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IU's Hulls has to grow up fast

Crean has faith in freshman point guard's potential.

Saturday, January 16, 2010 - 2:20 am

BLOOMINGTON – Jordan Hulls is living his Indiana basketball dream, but reality keeps getting in the way. Road games. Inexperience. Facing future NBA players.

Big Ten basketball is brutal. “Unforgiving,” coach Tom Crean says.

Forget the John Wall super stud show. The Kentucky freshman will be a NBA multimillionaire next season. Hulls will not. His up-and-down performances are more typical for a freshman point guard.

No matter. Hulls is a starter, and today's struggles can become tomorrow's successes if he puts in the time and keeps the faith.

“I'm not disappointed in his play at all,” Crean says.

Hulls helped the Hoosiers beat Michigan a couple of weeks ago with crunch time free-throw shooting. He was a first-half sparkplug against Illinois. These are flashes of what last year's Indiana Mr. Basketball can do.

“Growing up in Indiana, it's a dream come true to be here,” he says.

Hulls is a 6-foot (maybe), 170-pound (maybe) freshman guarding 6-6 senior Jon Diebler of Ohio State and 6-5 sophomore Zack Novak of Michigan. These are not good matchups, but there are no good matchups against Big Ten opponents.

Hulls understands. He has goals and a blueprint for achieving them. It's why he watches YouTube clips of the NBA's Steve Nash and Chris Paul, point guards who play beyond their appearance.

“I see what they do,” he says. “I want to learn from the best.”

Learning comes in inconsistent doses these days. In two Big Ten home games Hulls averages 11.5 points, 3.0 rebounds, 1.5 assists, 1.5 turnovers. In two conference road games it's 3.5 points, 3.5 rebounds, 1.5 assists, 2.5 turnovers. He is just 1-for-10 from the field in conference road play, 5-for-13 in conference home games.

Still, Hulls has started the last five games, and IU is better because of it. He is not Isaiah Thomas, he will never be Isaiah Thomas, but he can shoot and handle the ball and make good decisions.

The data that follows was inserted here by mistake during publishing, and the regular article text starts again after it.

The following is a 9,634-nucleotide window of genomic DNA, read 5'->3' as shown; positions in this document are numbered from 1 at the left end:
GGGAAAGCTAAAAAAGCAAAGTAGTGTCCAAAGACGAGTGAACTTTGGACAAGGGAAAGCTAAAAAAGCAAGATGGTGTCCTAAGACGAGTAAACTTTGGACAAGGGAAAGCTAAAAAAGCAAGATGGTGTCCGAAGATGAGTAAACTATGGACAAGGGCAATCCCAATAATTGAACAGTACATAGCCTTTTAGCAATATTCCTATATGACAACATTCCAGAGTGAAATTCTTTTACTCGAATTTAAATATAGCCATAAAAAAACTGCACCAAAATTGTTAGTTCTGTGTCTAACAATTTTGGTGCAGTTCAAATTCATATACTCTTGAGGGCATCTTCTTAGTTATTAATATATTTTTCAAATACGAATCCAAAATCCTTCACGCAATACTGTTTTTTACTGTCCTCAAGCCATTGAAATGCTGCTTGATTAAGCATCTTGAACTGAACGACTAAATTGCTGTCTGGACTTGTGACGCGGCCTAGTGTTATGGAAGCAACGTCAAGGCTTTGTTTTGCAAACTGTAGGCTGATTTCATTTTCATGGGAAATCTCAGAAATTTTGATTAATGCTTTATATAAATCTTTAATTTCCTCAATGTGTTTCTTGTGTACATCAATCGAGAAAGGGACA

“You want the ball in his hands,” Crean says. “You want him on the court when it's time to win the game. You could see that early on (in the recruiting process). He has a real presence about him – that poise, the ability to play under pressure, the ability to shoot and make good decisions stands out right way. Then you get to know him and you realize there's no way you want to go into the future of your program without him.”

Crean sees Hulls in the mold of Travis Diener, the former Marquette standout now playing for the Indiana Pacers.

“When you have success with somebody like that,” Crean says, “you're always looking for the next guy who has those attributes. (Hulls) certainly does. I don't think he's even scratching the surface of what kind of player he could be.

Hulls and the Hoosiers (7-9 overall, 1-3 in the Big Ten) face Minnesota (12-5, 3-2) Sunday afternoon at Assembly Hall.

The Gophers press and pressure and attack, and Hulls will face a heavy burden. So will all the freshmen (three started in Thursday night's loss at Michigan). That's a problem given that freshmen often fade in the second half of the season, mentally as much as physically. They are playing more games at a greater intensity under more demands than what they're used to.

“I worry about (hitting) the wall,” Crean says. “As coaches we don't address it with them, but we try to help them get through it.”

Minnesota, coming off a loss at Michigan State, features the Big Ten's most accurate three-point shooter in Blake Hoffarber (52.1 percent), best assist-turnover player in Al Nolen, second-best shot blocker in Ralph Sampson III (2.29 a game) and most aggressive defense (Big Ten-leading 11.2 steals a game).